"Somebody that strong and that quick, you better get ready, you better get your hands on him or you're going to get embarrassed," Johnson said.
"Little f---ing bowling ball rolling off that f---ing edge," added guard Brandon Brooks, who couldn't resist the urge to chime in from the next locker stall over.
Given his 6-foot-2, 265-pound compact frame, Graham might not be your first guess when trying to figure out which of the 53 players in the Eagles' locker room is the strongest. But the numbers don't lie: With an ability to bench press over 500 pounds, squat over 600 pounds and power clean over 400 pounds, it is not uncommon to see Graham listed as the winner of the team's regular weight-room competitions.
Part of his secret lies in his home state of Michigan, where his longtime trainer, Mike Barwis, incorporates some sci-fi technology into his grueling workout regimen. For example:
During warm-ups Graham dons a device called a Halo, which looks like a set of high-end headphones but actually is equipped with soft spikes under the headband that send an electric current through the skull and into the brain. By stimulating the motor cortex, the product aims to "unlock accelerated, brain-driven improvements in strength, skill, endurance and explosiveness."
When that is finished, they put a blood-flow modification device on Graham, a practice known as Kaatsu that, among other things, is said to cause an increased release in testosterone.
When the workout is finished, Graham is fitted with something called an ECP (External Counterpulsation), a medical device that's used for cardiac patients. They lay him down, put the ECP on his legs and hook him up to an EKG machine to monitor his heart. When his heart is in the relaxation phase, the device will compress, which apparently "enhances oxygenated blood flow through the coronary arteries to the heart muscle" and, according to Barwis, promotes quicker healing.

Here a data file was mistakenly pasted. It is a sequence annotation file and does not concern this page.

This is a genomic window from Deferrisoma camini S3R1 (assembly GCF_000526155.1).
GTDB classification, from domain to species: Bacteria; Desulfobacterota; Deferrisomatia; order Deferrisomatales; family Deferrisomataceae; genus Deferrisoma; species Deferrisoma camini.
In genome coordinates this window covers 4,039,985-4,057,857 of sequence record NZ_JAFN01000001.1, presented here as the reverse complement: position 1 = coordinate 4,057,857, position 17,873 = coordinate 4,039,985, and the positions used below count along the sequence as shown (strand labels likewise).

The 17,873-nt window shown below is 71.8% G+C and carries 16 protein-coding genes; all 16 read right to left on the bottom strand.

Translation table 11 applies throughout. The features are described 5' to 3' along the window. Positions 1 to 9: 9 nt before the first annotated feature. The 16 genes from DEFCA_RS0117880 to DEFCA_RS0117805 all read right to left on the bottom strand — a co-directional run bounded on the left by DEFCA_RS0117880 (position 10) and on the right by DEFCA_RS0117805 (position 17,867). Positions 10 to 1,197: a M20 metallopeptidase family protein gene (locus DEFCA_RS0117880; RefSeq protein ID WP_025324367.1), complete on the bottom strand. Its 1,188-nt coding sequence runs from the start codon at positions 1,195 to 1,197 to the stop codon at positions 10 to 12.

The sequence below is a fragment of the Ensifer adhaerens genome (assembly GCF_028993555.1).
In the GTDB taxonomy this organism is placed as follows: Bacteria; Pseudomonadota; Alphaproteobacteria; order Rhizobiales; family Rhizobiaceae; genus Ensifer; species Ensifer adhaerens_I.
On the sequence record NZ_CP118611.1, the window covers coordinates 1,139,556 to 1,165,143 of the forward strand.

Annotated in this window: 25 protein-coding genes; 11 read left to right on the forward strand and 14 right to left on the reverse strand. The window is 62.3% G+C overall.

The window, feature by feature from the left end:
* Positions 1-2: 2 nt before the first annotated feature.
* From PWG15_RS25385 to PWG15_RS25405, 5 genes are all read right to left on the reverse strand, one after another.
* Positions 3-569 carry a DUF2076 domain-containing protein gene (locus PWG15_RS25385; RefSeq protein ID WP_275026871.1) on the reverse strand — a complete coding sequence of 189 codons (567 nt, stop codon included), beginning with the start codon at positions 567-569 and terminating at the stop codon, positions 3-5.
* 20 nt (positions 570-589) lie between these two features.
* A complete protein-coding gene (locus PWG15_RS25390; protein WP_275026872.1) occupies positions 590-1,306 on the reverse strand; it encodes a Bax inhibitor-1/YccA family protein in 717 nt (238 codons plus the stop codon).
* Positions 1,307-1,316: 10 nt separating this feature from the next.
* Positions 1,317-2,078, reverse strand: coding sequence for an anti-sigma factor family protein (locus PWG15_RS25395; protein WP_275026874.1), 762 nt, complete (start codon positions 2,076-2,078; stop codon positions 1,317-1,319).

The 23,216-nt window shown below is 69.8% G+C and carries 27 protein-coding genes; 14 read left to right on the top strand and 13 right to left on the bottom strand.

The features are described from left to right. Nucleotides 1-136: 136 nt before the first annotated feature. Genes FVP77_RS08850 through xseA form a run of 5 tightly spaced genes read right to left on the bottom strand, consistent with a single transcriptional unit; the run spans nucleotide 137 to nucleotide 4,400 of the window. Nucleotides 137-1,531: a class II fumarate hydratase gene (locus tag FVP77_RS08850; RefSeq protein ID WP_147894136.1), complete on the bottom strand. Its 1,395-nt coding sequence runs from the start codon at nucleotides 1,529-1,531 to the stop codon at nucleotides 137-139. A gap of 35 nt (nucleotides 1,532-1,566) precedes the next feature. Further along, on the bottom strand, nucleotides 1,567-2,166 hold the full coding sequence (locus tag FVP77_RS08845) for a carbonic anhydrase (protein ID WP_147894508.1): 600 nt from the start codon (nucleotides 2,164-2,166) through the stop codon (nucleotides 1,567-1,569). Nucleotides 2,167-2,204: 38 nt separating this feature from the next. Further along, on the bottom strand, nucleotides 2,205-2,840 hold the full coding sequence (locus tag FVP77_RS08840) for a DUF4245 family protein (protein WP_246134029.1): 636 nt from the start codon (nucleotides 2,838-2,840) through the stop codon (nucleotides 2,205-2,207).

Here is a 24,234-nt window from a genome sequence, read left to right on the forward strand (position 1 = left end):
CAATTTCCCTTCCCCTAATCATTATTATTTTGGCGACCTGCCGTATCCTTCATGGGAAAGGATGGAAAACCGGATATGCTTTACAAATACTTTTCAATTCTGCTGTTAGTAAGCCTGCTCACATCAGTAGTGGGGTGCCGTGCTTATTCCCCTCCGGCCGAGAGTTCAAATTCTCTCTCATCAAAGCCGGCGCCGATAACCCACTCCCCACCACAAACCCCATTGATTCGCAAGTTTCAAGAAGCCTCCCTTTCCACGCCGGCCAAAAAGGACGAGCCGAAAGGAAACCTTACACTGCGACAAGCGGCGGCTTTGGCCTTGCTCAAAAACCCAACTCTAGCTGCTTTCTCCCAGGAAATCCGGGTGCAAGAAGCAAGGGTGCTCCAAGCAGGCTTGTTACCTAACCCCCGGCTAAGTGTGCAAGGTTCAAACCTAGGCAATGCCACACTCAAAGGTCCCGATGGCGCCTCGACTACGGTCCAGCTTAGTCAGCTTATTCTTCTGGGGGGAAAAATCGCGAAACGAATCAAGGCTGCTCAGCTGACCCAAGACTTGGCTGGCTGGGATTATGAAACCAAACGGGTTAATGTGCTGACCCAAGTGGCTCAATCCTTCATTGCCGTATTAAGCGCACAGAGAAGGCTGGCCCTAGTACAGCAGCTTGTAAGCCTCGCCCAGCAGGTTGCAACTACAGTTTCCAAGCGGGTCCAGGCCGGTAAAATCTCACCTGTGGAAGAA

Barwis said all of this is typically done five days a week during the offseason. Graham's training sessions go upward of two-and-a-half hours a pop and, beyond weight lifting, feature bioenergetic conditioning, agility and speed training as well as boxing. All of his meals are mapped out by a nutritionist and given to him on site along with time-release supplements designed to kick in "at the most opportune time," as Barwis put it.
Graham first started working with Barwis while attending the University of Michigan and credits his longtime trainer for tapping into his potential. Barwis said when Graham first came to him, he was 315 pounds and in need of some sculpting.
"He was a young kid, he had eaten a lot and he had put himself in a situation where he was heavy. He wasn't as strong, wasn't as flexible, but he had the genetics. He just had never done the work. He's from inner-city Detroit. It's not like he had a phenomenal scientific strength program at that point and he didn't have the guidance and direction," Barwis said. "I talked to him his first day here and I said, 'Son, this is going to change.' And he said, 'Understood.' I hammered him pretty good. I'm not going to lie, he probably wanted to shoot me his first year."
But the results were evident. Graham went from 315 to 278 pounds that year, Barwis said, while his bench press jumped from around 315 to 450 pounds.
"He brings a work ethic and an energy to a room that other people just don't possess, and he matches that with genetic ability that is just not seen," said Barwis, who is equally impressed with Graham's ability to outduel NFL wide receivers in the 10-yard burst as he is with his weightlifting feats.
That combination of strength and explosiveness helped him record 29.5 career sacks at Michigan en route to being selected 13th overall by the Eagles in the 2010 NFL draft. Injuries factored into a slow start at the pro level, but he started coming into his own last year. While he totaled just 5.5 sacks, he had 83 total quarterback pressures in 2016 per Pro Football Focus, good for third in the NFL.
Off the field, Eagles coach Doug Pederson set up various competitions during the offseason, some of which was based on weight-room performance. Graham, who is able to rep 500 pounds four times on the bench press, is typically the leader in that department, even if his teammates are reluctant to give him the title.
"He's got those alligator arms, though," joked defensive tackle Fletcher Cox. "When you've got alligator arms like BG, man, you ain't gotta go far. Person like me, long arms, it's hard to get that much weight and guide it back up. BG, he can really go a couple inches off his chest before his arms are stretched out."
His counterparts, though, know the power is legit.
"He is a guy that can do it in the weight room and on the field. Go back and watch the film from last year, what he does to people," Johnson said. "People look at stats and sacks, but I think he had some of the most disruptions among the league as far as pressures. He's made me a better football player, going against him every day.
"Like I tell other guys [about to face him], 'Hey, you'll get a good baptism.'"